He talks real quite with her Daddy for a spell, and tells him the camps are awful bad and no place for all them youngin's. After they talk for awhile her Daddy looks right in those sharp brown eagle eyes and asks her what she thinks. So then she tells her Daddy about the way he led her to the stream and shows him all the little trinkets in her pouch. She tells of how her heart swells up each day when she goes to fetch the water, and see what present he's gonna leave her.
So they decide to trust the man, and they wait 'til everyone's asleep. He gets up from his post and sneeks over to where they have the horses tied and gives the signal to her Daddy. Her Mamma gets all the kids up whispering to them all to be quiet, that their life can all start over right this minuite if they can just be very quite for a little while. Tryin' to keep their hearts from pounding out of their chests they walk a long ways 'til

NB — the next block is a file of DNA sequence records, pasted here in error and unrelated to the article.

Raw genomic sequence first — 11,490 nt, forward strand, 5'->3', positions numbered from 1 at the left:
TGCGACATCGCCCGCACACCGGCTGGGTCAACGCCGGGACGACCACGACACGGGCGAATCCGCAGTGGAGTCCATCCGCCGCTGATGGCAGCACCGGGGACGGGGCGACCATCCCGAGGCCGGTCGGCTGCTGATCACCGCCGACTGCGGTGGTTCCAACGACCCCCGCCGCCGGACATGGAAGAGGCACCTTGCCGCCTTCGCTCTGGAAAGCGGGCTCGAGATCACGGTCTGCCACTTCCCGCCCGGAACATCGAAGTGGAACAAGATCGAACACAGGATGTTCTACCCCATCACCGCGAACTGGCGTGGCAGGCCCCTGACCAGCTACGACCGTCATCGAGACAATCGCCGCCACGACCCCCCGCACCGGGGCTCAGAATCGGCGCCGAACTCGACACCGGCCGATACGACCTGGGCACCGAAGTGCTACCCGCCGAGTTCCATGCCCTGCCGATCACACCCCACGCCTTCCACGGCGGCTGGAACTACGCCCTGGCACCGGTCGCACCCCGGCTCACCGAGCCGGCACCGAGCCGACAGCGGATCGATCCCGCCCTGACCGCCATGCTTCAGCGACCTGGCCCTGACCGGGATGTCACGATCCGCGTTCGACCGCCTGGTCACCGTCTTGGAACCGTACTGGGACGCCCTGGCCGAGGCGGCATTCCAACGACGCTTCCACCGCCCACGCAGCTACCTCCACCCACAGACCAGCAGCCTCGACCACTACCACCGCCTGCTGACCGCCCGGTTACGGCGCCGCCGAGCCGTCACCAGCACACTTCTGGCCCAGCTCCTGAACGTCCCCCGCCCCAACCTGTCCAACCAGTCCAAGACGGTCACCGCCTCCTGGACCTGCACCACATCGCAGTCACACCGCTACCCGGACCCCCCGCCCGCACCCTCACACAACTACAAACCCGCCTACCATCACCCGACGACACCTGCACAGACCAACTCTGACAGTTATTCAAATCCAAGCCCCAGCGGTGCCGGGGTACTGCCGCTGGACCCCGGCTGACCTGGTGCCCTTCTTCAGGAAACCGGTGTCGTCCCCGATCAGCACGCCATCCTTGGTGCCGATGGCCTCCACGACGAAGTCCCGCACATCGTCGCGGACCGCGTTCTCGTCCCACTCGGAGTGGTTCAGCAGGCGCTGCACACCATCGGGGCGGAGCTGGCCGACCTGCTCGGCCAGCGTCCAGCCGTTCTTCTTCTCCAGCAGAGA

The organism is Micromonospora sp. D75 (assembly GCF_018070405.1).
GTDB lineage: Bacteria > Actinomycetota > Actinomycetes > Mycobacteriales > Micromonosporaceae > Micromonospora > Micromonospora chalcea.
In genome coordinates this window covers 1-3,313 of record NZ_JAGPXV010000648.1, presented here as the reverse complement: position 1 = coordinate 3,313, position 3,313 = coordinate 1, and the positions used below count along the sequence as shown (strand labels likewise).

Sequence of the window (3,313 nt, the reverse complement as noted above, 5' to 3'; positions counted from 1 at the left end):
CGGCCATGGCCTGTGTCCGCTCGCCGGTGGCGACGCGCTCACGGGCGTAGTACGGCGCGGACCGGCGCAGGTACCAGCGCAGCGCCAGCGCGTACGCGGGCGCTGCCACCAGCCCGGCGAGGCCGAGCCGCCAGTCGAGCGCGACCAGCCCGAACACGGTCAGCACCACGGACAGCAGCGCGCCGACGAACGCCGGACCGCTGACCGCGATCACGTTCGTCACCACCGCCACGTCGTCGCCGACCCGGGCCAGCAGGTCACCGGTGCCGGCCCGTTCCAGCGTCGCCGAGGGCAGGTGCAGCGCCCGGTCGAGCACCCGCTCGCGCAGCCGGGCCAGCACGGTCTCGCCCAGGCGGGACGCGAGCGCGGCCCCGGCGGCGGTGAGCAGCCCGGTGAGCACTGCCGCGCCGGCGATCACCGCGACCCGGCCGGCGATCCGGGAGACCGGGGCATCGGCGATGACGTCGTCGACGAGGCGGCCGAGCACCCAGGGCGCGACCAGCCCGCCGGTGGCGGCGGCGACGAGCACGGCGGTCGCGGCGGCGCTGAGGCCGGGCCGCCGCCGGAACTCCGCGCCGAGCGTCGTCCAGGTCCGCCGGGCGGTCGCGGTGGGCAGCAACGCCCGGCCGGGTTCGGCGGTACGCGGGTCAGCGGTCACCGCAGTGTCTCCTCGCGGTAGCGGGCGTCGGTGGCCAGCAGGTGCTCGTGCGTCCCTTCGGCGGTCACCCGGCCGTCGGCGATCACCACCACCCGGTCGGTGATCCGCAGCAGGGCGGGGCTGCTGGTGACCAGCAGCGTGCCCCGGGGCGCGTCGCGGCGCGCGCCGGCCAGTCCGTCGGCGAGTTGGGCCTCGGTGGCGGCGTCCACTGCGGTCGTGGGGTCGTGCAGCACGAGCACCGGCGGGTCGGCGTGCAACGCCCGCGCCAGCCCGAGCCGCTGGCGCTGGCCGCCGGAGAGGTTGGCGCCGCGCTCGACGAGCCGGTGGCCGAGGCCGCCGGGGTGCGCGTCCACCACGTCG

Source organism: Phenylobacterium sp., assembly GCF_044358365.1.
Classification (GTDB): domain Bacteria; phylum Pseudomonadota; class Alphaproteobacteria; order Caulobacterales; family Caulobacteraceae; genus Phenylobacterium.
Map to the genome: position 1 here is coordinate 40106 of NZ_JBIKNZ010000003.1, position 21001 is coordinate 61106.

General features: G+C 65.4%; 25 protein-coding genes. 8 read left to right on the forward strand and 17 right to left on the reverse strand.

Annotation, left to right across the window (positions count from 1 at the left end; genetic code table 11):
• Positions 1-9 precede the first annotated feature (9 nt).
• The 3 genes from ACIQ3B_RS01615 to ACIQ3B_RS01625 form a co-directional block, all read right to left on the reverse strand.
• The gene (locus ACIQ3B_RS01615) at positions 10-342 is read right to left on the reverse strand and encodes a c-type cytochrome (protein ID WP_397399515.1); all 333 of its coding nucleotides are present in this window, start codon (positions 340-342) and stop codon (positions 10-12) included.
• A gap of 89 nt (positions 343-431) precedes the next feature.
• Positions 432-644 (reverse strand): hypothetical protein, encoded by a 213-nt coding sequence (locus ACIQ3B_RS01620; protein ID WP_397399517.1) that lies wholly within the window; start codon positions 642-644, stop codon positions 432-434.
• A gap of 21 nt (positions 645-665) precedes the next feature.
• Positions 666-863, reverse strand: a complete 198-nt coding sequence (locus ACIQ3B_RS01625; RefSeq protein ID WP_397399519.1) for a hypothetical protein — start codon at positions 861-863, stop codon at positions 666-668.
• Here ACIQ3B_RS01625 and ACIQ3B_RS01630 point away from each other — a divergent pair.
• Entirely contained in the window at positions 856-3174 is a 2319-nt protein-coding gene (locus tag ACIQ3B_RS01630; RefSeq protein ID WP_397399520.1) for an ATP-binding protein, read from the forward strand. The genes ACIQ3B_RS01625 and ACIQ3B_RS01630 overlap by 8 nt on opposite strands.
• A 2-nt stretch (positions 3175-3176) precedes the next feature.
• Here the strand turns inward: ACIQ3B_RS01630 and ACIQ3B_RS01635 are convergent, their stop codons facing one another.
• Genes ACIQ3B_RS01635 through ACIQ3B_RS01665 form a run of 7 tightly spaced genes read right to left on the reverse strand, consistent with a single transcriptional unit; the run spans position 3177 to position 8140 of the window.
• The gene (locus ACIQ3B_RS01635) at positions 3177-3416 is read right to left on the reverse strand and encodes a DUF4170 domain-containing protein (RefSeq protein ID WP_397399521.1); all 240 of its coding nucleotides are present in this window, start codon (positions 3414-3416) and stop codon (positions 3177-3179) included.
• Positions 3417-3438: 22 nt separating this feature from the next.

they finally see the man. He has four horses for them and they get away.
They ride and ride for days. Just stoppin' here and there to eat and do their business.
Then the man tells her Daddy they are almost to his home. When they ride into the little town it has nice farms with barns, and feilds, the houses are all painted with pretty colors with flowers planted out side. My Great Grandma said she never saw such a site. Where she came from it was shacks and lean-tos and everything was tan from the dust that covered everything. She said it was like riding into heaven.
So, the man paid for her family to stay at an inn. He came a courtin' right and proper. They fell in love and about a year later the man, John Jeffers of Irish desent asked my Great Grandma's Daddy for her hand in Marriage.